The rise and embrace of African aesthetics on global runways has also resulted in mediocre local white designers attempting to co-opt and profit off African patterns and designs. It raises a complex question - do white designers who have been born and raised in South Africa or other African countries have a right to profit off indigenous African prints and silhouettes? MaXhosa designer, Laduma Ngxokolo, has done an exceptional job creating an authentic fashion brand comprising signature traditional Xhosa patterns. It’s not merely superficial though, part of the success of the MaXhosa by Laduma brand has been what it represents and the narrative it promotes. According to his website, “Ngxokolo established the brand with a desire to explore knitwear design solutions that would be suitable for the amakrwala (Xhosa initiates) traditional dress. As a person who has undergone the ritual, he felt that he needed to develop a premium knitwear range that celebrates traditional Xhosa beadwork aesthetics, using South African mohair and wool.”

Whilst SA Fashion Week and AFI Fashion Week struggle to evolve and reflect where the South African fashion landscape is in 2018, newer fashion weeks such as SA Menswear Week have done a much better job at curating fashion brands that are in tune with where their market’s interests is. Their refreshing selection of talent and balance between emerging and established brands has offered a breath of fresh air in a very stale fashion environment. That being said, there is still a very long way to go for local fashion weeks to be on par with international fashion weeks. The tremendous talent housed on the continent should attract the same respect and stellar shows as those of their international counterparts. If the talent and the audience are doing what’s required of them, why are local fashion weeks dropping the ball?  

Photography by SDR

"Fashion Weeks are still important for designers to debut their collections to the world (they are meant to be a PR exercise). We’ve probably reached peak Fashion week, well here in SA, they won’t disappear but they will definitely need to change. They need to reinvent themselves. Fashion Weeks were mainly industry insiders, buyers, business first and you went to connect and network but they have become more about who is there than what it’s meant to be about, the collection and designs. Fashion week needs to leave you feeling inspired and grateful to be a part of this industry which really hasn’t been the case with the last few ones.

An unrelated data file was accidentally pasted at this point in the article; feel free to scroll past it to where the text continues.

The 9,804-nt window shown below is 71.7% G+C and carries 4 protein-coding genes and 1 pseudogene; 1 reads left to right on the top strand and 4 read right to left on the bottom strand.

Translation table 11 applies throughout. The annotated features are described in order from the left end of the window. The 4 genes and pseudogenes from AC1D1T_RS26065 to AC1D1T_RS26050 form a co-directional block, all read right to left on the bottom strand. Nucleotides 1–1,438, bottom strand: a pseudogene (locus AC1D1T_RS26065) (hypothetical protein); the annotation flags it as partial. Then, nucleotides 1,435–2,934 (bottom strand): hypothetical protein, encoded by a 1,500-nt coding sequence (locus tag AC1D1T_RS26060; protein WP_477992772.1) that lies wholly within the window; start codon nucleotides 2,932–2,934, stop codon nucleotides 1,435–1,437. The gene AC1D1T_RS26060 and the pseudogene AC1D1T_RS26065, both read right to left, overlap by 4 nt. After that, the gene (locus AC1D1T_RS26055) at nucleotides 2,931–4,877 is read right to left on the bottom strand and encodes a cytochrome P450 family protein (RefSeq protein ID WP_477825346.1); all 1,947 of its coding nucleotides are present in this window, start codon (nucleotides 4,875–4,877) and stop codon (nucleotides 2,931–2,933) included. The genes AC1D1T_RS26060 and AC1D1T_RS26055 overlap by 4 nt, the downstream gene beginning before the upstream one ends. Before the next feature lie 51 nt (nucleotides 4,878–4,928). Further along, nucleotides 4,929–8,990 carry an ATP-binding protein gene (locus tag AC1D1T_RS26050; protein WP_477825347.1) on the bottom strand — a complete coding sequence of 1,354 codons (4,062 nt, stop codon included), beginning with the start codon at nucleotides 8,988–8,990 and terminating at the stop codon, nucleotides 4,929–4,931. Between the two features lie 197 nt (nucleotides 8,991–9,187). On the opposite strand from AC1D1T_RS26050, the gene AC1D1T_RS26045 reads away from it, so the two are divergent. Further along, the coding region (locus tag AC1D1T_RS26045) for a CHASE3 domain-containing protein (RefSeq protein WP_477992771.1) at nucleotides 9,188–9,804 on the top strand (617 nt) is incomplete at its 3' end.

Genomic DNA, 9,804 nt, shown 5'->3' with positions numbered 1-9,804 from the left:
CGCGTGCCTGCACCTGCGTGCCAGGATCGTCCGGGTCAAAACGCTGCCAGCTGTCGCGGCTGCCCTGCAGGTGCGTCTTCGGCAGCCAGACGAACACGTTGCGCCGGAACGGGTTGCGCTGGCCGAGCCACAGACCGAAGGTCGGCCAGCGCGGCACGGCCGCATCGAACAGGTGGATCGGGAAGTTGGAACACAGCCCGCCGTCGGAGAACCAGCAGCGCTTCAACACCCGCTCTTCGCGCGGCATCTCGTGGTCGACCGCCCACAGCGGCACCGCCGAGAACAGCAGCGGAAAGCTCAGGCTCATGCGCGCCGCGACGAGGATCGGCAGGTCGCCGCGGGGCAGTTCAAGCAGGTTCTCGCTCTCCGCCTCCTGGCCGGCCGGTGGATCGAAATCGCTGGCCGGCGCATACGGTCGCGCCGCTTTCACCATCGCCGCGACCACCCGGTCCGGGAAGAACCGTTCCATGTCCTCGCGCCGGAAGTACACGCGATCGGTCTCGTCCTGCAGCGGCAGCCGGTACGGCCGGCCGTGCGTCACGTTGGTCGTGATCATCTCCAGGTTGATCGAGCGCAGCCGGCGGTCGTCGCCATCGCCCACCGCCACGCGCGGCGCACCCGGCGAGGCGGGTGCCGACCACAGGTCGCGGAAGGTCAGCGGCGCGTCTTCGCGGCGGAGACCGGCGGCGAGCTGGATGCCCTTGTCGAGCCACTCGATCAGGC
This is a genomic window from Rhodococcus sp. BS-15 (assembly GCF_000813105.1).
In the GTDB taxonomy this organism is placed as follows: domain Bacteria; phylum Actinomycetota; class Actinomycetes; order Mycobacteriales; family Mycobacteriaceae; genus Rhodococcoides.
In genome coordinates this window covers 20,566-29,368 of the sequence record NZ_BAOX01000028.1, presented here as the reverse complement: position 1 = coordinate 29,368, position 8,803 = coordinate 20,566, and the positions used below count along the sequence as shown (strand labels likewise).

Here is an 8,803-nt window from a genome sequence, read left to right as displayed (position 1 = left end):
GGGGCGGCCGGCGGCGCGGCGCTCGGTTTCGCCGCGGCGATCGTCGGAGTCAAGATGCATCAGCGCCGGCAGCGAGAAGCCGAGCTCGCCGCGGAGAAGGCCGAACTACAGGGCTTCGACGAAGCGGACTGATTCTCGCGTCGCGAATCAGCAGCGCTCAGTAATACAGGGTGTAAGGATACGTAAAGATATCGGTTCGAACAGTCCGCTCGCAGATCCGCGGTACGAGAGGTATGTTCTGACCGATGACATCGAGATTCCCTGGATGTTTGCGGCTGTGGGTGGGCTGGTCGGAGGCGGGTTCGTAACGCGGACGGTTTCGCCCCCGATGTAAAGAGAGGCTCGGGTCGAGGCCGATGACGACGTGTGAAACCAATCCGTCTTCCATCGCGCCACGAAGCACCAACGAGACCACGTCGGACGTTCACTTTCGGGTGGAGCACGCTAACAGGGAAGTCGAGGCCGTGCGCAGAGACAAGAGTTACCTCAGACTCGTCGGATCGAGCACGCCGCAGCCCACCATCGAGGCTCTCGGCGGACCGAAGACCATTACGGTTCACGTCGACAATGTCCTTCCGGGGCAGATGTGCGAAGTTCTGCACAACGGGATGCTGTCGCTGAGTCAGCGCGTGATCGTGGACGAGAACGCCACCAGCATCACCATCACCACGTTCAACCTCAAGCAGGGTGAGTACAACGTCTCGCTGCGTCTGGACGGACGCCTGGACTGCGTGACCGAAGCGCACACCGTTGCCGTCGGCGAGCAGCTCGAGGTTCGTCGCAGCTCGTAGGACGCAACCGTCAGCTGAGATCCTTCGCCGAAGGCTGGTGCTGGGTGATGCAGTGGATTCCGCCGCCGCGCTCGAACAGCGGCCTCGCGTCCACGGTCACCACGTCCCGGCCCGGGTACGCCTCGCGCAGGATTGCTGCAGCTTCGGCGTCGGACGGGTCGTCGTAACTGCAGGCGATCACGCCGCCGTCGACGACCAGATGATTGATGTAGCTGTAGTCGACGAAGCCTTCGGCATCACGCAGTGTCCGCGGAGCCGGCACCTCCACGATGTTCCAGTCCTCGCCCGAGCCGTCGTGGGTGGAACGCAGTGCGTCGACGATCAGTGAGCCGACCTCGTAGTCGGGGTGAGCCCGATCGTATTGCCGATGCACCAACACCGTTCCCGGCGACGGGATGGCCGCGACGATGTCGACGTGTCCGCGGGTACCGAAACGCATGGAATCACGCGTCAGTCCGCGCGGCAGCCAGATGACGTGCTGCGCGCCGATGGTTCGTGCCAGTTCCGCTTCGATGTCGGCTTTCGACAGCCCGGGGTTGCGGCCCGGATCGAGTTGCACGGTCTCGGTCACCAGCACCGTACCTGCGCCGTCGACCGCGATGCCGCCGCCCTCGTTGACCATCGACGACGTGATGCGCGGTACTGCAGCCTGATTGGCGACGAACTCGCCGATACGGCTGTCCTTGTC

With so many fashion weeks taking place, things can get very repetitive and tiring, even for casual observers (social media or print readers). If you include Men’s, Mercedes Benz and AFI there are too many Fashion Weeks happening, which hardly makes it seem very special. My prediction is that smaller brands will go back to more creative presentations to show off their collections, I don’t think they should even be spending a fortune on a runway show anyway, rather focus on a thoughtful presentation or finding the right showroom.  They should focus more on platforms where they can walk through the inspirations and talk about and to the customer. Communicating that vision to the customer needs to be is a key part of what we they do, that’s how you create an emotional connection with your audience.

 In terms of local Fashion Week front rows, there are some highly influential newcomers to the scene, they are the stars now and that’s why we saw AFI teaming up with some CPT influencers. The biggest hype wasn’t for some main stream celebrity who isn’t even stylish or doesn’t know anything about fashion, but for these influencers arriving for the shows." - Katlego Molaolwa.